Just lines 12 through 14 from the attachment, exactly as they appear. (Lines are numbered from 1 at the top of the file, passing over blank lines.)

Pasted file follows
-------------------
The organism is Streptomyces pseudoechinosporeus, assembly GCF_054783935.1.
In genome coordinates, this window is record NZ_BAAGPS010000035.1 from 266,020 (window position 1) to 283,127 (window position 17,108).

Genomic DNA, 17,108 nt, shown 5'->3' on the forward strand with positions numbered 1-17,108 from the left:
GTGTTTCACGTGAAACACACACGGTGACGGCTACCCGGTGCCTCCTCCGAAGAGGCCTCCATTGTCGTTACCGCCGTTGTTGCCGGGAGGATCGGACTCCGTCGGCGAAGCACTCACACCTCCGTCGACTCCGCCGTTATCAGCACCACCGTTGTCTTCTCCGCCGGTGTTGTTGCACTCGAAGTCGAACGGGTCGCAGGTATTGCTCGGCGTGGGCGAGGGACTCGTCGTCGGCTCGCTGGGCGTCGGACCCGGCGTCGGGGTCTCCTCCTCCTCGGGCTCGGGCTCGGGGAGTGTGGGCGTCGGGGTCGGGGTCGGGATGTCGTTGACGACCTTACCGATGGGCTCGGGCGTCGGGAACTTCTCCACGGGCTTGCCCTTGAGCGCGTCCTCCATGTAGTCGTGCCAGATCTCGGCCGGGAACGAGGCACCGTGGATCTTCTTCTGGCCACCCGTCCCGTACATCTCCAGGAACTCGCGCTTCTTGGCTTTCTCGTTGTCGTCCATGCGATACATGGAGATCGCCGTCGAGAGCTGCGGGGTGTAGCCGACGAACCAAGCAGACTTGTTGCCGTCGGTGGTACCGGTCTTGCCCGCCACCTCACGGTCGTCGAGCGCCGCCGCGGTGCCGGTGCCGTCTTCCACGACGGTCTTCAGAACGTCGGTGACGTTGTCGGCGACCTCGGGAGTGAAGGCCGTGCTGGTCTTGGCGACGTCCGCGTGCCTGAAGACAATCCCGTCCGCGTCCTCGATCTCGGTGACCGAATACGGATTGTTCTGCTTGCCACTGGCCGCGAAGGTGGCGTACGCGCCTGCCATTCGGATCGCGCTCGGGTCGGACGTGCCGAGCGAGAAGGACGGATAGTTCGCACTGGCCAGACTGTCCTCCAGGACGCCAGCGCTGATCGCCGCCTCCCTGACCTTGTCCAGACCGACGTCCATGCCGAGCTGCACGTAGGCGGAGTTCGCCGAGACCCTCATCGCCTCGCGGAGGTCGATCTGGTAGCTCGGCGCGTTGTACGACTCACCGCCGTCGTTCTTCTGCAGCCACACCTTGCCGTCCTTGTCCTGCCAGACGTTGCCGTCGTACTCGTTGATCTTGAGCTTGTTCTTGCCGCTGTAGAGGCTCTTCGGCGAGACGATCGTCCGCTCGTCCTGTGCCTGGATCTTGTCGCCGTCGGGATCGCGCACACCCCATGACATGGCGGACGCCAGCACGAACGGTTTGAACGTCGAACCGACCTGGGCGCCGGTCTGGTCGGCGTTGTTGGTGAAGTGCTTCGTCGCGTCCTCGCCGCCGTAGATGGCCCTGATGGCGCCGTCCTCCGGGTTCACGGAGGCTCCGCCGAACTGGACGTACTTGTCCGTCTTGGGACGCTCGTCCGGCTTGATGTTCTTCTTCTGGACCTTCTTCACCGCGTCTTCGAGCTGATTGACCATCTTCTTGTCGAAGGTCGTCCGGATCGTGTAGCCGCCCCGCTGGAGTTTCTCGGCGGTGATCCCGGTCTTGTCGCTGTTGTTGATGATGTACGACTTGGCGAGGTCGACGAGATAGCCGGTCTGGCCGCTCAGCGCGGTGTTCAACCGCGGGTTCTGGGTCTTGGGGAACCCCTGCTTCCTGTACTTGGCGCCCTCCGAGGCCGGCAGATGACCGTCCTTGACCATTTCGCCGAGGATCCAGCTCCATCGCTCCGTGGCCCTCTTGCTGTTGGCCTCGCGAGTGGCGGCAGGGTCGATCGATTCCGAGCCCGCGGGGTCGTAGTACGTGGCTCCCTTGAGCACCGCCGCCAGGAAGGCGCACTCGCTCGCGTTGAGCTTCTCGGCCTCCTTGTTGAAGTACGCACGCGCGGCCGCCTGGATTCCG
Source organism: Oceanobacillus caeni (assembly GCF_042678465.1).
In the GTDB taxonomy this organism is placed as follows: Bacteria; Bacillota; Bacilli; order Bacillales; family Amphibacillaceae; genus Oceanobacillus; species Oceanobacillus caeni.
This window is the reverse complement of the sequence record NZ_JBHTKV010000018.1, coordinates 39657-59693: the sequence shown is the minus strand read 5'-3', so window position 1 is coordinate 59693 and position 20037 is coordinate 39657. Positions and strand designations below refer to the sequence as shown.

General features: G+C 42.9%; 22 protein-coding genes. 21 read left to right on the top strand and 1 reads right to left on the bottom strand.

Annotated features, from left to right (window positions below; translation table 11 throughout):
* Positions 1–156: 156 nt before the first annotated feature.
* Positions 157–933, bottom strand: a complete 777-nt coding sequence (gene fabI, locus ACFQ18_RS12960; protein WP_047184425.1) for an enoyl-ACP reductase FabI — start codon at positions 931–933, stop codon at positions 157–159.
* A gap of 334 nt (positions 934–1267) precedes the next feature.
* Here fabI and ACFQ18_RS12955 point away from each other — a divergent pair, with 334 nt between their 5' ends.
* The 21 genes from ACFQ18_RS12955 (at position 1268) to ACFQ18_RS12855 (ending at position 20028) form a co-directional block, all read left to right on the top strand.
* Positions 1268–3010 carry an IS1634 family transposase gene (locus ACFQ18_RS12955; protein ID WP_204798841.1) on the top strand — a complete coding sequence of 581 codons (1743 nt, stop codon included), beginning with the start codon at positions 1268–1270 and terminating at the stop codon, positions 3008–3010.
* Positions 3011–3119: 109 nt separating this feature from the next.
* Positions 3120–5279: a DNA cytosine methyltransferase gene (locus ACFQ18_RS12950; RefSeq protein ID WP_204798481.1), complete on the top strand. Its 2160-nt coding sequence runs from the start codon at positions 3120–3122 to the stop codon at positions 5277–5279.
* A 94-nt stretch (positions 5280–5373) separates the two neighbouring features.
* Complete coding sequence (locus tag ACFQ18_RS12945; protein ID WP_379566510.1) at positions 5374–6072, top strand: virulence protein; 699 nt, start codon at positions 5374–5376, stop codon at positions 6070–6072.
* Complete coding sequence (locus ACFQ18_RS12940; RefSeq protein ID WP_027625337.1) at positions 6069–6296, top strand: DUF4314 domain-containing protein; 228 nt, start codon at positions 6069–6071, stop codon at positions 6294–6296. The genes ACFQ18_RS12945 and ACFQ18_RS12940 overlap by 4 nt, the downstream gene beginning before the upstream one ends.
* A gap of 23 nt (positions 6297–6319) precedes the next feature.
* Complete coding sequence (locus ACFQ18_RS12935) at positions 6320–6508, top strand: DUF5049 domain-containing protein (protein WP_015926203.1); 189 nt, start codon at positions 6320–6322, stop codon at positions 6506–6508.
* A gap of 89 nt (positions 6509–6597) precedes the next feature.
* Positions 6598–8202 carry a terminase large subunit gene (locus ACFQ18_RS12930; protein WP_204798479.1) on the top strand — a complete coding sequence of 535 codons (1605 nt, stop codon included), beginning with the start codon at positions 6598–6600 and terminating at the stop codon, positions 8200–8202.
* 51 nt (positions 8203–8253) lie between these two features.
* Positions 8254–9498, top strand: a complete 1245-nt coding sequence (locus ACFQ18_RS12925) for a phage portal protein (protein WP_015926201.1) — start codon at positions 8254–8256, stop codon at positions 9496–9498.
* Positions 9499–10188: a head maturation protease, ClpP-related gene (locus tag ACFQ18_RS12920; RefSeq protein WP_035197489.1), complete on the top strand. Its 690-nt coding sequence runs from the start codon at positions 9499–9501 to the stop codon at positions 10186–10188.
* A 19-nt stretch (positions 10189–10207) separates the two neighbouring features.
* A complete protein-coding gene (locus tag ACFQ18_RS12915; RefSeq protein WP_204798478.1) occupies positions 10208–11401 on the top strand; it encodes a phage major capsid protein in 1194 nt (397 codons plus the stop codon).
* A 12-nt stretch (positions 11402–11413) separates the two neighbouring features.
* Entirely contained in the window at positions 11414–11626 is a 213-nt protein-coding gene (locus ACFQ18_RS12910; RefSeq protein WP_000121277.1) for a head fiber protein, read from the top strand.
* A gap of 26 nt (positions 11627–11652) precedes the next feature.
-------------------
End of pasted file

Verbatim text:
* A gap of 334 nt (positions 934–1267) precedes the next feature.
* Here fabI and ACFQ18_RS12955 point away from each other — a divergent pair, with 334 nt between their 5' ends.
* The 21 genes from ACFQ18_RS12955 (at position 1268) to ACFQ18_RS12855 (ending at position 20028) form a co-directional block, all read left to right on the top strand.